Some Fijian criminal laws, such as those relating to money laundering, bribery, and bribery of foreign public officials, terrorism and child sex tourism, apply Fijians overseas. The provision of consular assistance to Fijians does not extend to protecting you from the consequences of actions that are prohibited under Fijian law or the laws of the country you are visiting. Consular officials have to report serious criminal misconduct of this kind to the Fiji Police Force. Whichever country you are visiting, be aware that local laws and penalties do apply to you. If you arrested or jailed, Consular services cannot get you out of jail.

Consular services

The Fiji Government will do its best to help Fijians in difficulty overseas, but it pays to be realistic in your expectations of what it can do. When you travel you should be aware that you are leaving behind Fiji’s support system, emergency service capabilities and medical facilities. There are limits on the level of consular service that can be provided in other countries.

Consular services can help with:
  • providing assistance during crises such as civil unrest and natural disasters
  • providing advice and support in the case of an accident, serious illness or death, or if a Fijian is a victim of a serious crime and arranging for nominated contacts to be informed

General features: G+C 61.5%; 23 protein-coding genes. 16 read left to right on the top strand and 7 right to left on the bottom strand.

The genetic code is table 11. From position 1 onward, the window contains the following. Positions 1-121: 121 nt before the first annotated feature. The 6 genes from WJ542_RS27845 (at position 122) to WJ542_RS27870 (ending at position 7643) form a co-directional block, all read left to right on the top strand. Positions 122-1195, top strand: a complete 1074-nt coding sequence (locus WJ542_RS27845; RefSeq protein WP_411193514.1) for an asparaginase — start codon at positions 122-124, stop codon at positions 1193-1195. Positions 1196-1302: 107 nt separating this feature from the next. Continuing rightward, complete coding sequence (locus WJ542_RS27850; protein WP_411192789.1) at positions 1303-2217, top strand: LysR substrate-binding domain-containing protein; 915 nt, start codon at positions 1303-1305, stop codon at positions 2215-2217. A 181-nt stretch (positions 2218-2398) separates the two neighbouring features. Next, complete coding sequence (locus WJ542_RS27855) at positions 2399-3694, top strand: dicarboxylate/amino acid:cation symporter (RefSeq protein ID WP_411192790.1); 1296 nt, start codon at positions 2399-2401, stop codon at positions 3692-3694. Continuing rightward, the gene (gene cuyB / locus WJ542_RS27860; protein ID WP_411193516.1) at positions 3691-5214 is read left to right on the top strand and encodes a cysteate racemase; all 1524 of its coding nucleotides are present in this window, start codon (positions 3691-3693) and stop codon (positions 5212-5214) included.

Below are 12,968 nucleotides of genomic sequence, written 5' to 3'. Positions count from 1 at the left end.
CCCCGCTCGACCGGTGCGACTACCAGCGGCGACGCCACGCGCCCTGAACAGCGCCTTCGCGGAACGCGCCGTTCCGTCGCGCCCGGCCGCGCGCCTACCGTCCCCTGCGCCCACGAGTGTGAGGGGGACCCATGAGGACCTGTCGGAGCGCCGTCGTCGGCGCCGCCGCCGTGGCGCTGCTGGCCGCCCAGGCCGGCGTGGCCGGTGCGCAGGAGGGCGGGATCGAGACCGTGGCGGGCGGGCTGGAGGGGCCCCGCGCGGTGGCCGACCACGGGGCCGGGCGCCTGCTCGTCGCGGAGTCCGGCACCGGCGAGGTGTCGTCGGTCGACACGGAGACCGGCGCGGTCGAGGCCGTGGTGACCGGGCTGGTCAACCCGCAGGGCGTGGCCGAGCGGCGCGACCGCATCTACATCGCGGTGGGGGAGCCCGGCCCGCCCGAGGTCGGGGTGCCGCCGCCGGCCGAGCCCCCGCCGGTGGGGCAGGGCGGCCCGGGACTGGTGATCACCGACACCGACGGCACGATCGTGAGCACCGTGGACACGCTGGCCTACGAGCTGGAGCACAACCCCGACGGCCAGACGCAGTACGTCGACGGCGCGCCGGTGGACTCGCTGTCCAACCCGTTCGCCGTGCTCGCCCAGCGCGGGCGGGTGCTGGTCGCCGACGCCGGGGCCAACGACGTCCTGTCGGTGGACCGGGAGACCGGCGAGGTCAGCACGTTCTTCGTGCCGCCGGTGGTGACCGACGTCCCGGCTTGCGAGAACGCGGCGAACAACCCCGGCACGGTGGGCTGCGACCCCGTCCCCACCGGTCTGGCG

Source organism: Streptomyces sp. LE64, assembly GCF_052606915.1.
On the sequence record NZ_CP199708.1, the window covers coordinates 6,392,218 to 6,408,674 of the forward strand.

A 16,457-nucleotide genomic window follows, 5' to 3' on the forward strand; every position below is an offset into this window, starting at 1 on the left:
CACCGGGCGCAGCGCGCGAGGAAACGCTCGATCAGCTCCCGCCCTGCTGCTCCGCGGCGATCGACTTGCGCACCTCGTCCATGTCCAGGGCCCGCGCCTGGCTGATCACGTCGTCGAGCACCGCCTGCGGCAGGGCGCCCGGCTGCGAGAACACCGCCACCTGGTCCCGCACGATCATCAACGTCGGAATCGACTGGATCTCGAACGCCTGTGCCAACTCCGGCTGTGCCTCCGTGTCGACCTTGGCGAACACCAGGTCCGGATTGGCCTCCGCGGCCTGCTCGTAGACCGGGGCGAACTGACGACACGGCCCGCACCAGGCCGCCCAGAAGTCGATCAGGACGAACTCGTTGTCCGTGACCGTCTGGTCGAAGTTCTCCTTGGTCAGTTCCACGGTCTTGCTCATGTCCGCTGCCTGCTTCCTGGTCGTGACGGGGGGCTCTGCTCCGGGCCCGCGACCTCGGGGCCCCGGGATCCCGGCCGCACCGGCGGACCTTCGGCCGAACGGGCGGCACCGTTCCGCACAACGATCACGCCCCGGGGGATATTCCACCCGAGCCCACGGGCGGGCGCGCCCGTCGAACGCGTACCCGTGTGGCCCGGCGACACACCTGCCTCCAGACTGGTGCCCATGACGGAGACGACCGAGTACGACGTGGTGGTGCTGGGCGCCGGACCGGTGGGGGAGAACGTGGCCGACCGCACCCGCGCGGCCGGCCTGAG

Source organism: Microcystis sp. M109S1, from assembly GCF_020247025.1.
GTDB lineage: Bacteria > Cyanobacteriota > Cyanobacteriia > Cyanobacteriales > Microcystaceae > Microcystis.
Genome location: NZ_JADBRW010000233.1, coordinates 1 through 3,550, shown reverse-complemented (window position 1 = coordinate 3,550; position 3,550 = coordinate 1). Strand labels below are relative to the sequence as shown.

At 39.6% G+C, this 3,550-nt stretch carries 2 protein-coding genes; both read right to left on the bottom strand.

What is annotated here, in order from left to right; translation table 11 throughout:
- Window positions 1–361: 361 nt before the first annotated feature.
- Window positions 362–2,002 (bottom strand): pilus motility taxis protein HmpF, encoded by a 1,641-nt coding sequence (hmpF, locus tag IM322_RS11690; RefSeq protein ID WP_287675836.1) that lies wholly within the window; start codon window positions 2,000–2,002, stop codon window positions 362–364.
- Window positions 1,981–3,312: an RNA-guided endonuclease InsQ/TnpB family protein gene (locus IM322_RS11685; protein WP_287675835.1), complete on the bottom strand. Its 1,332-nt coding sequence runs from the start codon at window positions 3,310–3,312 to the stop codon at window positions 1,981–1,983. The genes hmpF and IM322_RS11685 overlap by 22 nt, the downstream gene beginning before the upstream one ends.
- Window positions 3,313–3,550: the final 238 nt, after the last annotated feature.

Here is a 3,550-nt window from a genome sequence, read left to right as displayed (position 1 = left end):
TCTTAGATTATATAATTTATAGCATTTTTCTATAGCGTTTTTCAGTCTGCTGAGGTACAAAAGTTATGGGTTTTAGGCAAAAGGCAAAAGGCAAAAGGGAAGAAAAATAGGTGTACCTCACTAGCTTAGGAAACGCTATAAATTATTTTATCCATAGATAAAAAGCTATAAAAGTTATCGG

• visiting or contacting Fijians who are arrested and arranging for their family to be informed (if they wish)
  • contacting relatives and friends on a Fijian’s behalf and asking them to assist with money or tickets
  • providing access to a repayable loan in real emergencies to cove the cost of a replacement travel document
  • providing information on possible government financial assistance for eligible Fijians to help with legal costs overseas
  • providing a list of doctors, lawyers and if available interpreters
  • issuing passports, including emergency passports
Consular services cannot help with:
  • giving legal advice, investigating crimes overseas or intervening in court proceedings
  • getting Fijians out of prison or obtaining special treatment for Fijians in prison
  • providing medical services or medication
  • arranging visas, work or residence permits for other countries of helping Fijians obtain them
  • paying or guaranteeing payment of hotel, medical or other bills
  • acting as a travel agent, bank or post office or storing luggage
  • providing translation, interpreter, telephone or photocopy services
  • becoming involved in commercial disputes or taking complaints about local purchases